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Cops Admit They Violated First Amendment Rights Based on Vibes

A photo of a cop car's emergency siren, specifically focused on the blue emergency light currently turned on.

Police in the United States don’t serve the public, they serve the state and they serve themselves. It’s proven true with every new case of police brutality and state-sanctioned violence that comes out, and a recently settled case in Cook County, Illinois only further proves it. In what can only be described as a gross violation of First Amendment rights, in 2018, cops in Cook County arrested Amanda Jane Bergquist for taking video outside of a courthouse, deleting that video, and forcibly detaining her in front of a judge, among other illegal activities. Bergquist has her own YouTube channel, Pink Camera Magic, as a First Amendment auditor, where a citizen photographs and records public places as protected by the First Amendment to test those rights.

Bergquist’s case against Cook County was settled in 2022 for $15,000 but renewed attention has led to the case going viral on Twitch and TikTok this week. In depositions released over the past few months, Cook County Lieutenant Donald Milazzo and Sergeant Jennifer Larson were questioned in detail by Bergquist’s lawyer and claimed that she was “suspicious”, which gave them cause to arrest her. Despite claiming that there is no law that would prevent Amanda from recording the outside of the courthouse multiple times, both officers claim that someone not showing ID and recording made them feel unsafe. In other words, the cops arrested Amanda and violated her First Amendment rights based on ‘vibes.’

In that same set of depositions, Lt. Milazzo claims to not know someone’s Miranda Rights and whether to actually give them when arresting someone, despite being a cop for 27 years. And Lawson seems to not have a firm grasp of the law at all, claiming as much despite admitting that there was no cause for Bergquist to be arrested in 2018. “Just something as officers, we would consider unusual” is Lawson’s claim when asked if what Amanda did was actually illegal, and repeated claims that they felt unsafe because someone had a camera out.

This isn’t the first time the Cook County police have gotten into trouble, either, with a 2020 settlement of $14 million for public defenders who dealt with coordinated sexual abuse from detainees to which the sheriff’s office seemingly did nothing. And that isn’t surprising, considering another lawsuit recently settled for over $1 million where a court reporter was sexually harassed by multiple Cook County officers with no actual investigation conducted by the Chief Judge (and an attempt to actually dismiss the case entirely). In that same report, WGN 9 outlines how the Cook County taxpayers are actually responsible for the legal settlement budget of the county, which sits at $112 million for 2023.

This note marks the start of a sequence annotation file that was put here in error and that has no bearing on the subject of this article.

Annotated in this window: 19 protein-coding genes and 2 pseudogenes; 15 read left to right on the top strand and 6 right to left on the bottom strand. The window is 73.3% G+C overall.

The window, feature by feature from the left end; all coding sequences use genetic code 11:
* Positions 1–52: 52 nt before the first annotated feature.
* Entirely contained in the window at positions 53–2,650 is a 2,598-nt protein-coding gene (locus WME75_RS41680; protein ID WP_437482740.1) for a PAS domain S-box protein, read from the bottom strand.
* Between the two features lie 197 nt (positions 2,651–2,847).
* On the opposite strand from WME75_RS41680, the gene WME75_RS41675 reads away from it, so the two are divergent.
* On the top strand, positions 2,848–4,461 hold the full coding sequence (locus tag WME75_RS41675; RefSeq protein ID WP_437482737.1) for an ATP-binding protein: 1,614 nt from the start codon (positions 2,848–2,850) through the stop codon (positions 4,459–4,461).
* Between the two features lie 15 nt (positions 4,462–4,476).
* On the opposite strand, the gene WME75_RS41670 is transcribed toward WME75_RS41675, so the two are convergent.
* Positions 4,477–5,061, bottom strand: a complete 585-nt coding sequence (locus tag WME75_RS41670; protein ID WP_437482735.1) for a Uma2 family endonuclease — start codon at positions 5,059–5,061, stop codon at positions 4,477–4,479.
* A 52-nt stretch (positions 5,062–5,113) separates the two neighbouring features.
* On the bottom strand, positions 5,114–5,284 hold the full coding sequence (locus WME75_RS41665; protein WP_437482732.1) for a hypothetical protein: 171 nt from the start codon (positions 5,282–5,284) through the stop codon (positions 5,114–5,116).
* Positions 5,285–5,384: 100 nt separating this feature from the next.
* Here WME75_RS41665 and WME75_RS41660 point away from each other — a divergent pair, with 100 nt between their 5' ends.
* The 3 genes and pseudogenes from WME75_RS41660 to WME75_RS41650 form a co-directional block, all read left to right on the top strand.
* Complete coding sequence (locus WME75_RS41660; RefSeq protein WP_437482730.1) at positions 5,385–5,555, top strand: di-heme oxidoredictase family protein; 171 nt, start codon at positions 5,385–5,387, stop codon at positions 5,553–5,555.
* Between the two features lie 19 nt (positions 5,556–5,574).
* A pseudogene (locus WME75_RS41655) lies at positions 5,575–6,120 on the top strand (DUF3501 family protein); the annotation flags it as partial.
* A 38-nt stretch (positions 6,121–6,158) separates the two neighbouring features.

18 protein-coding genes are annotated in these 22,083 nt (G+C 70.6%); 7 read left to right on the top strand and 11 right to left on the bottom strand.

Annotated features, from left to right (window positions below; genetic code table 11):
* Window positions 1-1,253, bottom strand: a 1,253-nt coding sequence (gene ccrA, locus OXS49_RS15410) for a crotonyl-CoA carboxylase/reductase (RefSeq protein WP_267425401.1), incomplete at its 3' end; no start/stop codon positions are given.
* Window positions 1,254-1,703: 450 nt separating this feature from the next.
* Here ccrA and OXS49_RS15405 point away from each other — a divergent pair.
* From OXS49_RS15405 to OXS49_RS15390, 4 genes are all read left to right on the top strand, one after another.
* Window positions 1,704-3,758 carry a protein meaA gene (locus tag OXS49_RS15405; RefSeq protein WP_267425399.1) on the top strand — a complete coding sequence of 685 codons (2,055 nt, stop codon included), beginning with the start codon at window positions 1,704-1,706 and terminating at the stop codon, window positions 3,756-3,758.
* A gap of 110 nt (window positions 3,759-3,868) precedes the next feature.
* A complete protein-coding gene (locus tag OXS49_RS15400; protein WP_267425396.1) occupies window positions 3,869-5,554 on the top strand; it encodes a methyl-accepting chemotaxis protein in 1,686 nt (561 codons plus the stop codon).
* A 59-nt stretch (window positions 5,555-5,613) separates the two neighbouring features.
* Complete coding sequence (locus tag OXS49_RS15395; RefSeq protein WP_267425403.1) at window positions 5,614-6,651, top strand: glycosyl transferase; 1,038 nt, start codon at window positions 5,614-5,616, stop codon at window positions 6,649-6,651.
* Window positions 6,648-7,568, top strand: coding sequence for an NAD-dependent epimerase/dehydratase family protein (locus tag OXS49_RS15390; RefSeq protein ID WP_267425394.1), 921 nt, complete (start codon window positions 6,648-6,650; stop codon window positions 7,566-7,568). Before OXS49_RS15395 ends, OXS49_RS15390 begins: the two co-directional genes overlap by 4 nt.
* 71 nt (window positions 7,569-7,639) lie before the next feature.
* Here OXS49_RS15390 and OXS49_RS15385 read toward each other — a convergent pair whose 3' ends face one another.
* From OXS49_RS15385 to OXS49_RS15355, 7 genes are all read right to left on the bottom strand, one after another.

Let me repeat this again, citing the multiple examples of legal precedent: cops have no obligation to protect you. The one thing that is supposedly their job is not something that they, or the United States judicial system, believe is their responsibility. The legal doctrine of qualified immunity as it’s known in the U.S. further complicates this, as it protects any government official from consequences against violating Constitutional rights unless they’ve violated “previously established law”. Except there aren’t any cases to point to because of qualified immunity protecting officers from facing any challenges, which gives police free reign to shoot people, arrest and detain people and carry out other forms of state violence with no oversight.

Qualified immunity also explains why Milazzo and Lawson are not facing any repercussions for their actions. In the 2021 District Court case, Amanda Bergquist actually lost to Cook County, upholding the notion of “suspicious activity” and suggesting that she has no further claim on which to sue the county. The $15k settlement is undoubtedly a fraction of the actual cost of the legal actions Bergquist has pursued and still leaves those same cops with the same power to violate anyone else’s First Amendment rights when they feel like it.

(featured image: Pixabay via Pexels)

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Joan Zahra Dark (they/them) is a freelance writer, organizer, and interdisciplinary artist. They love talking about queer comics, stories that can only be told through interactive mediums, worker cooperatives and gay robots. They’re based in Queens, NYC.